|Clad in a Union general's uniform, complete with sword and sash, Gen. John White Geary told local elementary students last week that he fought the Civil War in the name of freedom and tolerance.
"There should always be tolerance for others," the general declared.
As played by Benjamin Pegis, Geary (who later became the first mayor of San Francisco) visited third graders at Bubb Elementary School on Monday as part of its "History Alive" series. In that program, parents, teachers and community members dress up as influential historical figures and discuss their lives and work with students. This year, teachers Niki Dobrovolsky and David Franklin brought in figures of American history who fought for freedom and civil rights.
Geary told students he had been the governor of Kansas, but was disappointed with the state's pro-slavery practices, and he resigned to become a general in the Union army. He added that he was known for his progressive politics, especially in San Francisco, and that the city's residents named Geary Boulevard after him.
"He did a lot for San Francisco, and some of his progressive thinking takes place today in the city," said Pegis, a retired police officer and local karate instructor. "He thought all people were equal."
Dobrovolsky, a student teacher, organized the History Alive series in hopes that students would learn more by interacting with historical figures. Abraham Lincoln, Georgia O'Keefe and Abigail Adams have all visited the classroom. The Wright Brothers were to make an appearance later in the week.
"We have a lot of English language learners and it is hard for them to be talked at," Dobrovolsky said. "I wanted to do something that was more memorable, because nothing was memorable when I was kid."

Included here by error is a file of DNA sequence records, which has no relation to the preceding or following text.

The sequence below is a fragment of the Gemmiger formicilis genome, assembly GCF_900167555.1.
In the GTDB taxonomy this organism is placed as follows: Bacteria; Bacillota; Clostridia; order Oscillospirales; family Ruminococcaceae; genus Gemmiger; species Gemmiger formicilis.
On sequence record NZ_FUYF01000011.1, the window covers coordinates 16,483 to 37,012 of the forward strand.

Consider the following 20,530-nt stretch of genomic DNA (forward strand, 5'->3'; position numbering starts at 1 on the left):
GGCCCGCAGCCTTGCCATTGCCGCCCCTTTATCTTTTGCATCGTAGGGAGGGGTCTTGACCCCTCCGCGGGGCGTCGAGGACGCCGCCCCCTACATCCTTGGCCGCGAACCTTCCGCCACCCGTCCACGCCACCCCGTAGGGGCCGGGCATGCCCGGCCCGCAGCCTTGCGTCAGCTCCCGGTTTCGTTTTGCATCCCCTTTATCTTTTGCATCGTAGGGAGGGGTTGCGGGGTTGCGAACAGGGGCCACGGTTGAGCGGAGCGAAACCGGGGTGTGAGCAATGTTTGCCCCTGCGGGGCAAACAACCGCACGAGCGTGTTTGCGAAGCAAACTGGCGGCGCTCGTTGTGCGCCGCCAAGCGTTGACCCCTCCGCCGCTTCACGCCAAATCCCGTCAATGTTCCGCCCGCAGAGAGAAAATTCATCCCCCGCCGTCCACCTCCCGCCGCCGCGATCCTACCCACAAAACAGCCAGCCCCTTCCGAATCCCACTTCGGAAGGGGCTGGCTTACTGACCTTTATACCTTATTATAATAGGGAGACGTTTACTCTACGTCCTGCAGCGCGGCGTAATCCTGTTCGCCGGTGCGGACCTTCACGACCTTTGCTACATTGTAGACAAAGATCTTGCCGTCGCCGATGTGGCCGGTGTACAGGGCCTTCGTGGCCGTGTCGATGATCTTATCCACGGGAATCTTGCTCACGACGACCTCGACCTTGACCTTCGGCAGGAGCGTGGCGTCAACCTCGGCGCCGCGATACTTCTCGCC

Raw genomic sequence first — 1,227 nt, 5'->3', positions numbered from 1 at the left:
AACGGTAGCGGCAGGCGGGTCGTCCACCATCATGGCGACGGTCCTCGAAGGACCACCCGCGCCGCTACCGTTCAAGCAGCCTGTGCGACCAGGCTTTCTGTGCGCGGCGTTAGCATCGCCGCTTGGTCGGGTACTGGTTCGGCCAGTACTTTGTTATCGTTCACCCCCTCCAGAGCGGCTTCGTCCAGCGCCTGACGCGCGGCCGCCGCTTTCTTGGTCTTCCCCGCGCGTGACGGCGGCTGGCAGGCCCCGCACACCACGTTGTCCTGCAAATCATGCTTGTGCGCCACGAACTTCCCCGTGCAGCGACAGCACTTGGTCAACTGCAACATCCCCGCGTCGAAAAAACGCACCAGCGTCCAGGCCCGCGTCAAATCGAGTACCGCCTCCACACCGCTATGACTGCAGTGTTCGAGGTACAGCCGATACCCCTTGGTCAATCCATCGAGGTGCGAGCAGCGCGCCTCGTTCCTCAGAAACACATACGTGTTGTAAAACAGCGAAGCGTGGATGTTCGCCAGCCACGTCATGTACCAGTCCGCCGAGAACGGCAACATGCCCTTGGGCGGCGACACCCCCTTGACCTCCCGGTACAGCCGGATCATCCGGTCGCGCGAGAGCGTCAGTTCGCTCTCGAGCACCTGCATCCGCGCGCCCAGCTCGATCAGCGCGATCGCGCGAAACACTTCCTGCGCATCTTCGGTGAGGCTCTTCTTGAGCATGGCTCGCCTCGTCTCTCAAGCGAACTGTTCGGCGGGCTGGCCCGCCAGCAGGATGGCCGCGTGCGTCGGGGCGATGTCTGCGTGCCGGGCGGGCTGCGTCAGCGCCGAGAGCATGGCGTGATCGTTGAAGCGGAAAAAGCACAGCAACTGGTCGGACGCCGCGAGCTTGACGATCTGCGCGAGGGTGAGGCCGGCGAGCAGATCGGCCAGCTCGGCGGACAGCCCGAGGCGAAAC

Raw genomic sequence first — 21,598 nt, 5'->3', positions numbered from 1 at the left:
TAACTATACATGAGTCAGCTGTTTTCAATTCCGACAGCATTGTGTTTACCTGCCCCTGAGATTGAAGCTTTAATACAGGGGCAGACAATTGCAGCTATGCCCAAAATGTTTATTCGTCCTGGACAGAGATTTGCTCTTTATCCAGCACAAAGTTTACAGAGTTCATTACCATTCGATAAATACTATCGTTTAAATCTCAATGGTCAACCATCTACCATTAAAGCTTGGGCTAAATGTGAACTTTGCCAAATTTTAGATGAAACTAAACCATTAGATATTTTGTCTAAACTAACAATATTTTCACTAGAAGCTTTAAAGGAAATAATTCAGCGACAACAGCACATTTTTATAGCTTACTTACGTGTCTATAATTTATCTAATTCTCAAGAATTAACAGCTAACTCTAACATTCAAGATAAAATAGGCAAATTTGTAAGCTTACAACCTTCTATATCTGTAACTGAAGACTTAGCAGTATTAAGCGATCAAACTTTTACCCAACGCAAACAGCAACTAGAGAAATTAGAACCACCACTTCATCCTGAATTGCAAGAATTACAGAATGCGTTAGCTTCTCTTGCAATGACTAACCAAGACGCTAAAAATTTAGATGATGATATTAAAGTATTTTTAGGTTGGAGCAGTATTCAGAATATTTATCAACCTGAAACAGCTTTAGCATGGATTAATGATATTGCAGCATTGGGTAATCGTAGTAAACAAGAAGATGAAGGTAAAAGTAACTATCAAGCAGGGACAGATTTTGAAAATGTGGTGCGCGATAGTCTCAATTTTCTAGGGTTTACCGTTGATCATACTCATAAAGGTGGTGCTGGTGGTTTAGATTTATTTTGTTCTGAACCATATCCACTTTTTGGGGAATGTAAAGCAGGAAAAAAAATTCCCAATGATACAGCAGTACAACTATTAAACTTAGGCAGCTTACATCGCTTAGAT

Since many of the actors picked figures that inspired them, they came with costumes or props, and were able to answer students' questions with unusual accuracy. Pegis, who is involved in Civil War reenactments, had his own sword and uniform, which "is an exact replica of the uniform a general would wear," he said.
After the short presentations, students asked the historical figures about their influences. The questions were in preparation for the third grade students' own presentations: In April, they will dress up as their favorite figures and perform for parents and friends.
Before Gen. Geary's visit, Georgia O'Keefe came to the classroom Monday. Colette Rabin, a Mountain View resident and Dobrovolsky's supervisor at San Jose State, portrayed the famous artist, showing students a book filled with her paintings.
"I only used colors in the paintings," Rabin/O'Keefe said during her presentation. "I lived in a room that was decorated with rocks, but I painted in color."
Describing her struggles as a female artist during the early 20th century, O'Keefe told students to never give up on their dreams.
"When things are conventional, it means we follow things people want us to do," she said. "But, even though I was a married woman, I spent the summer in the desert alone, because that is what I needed to do."
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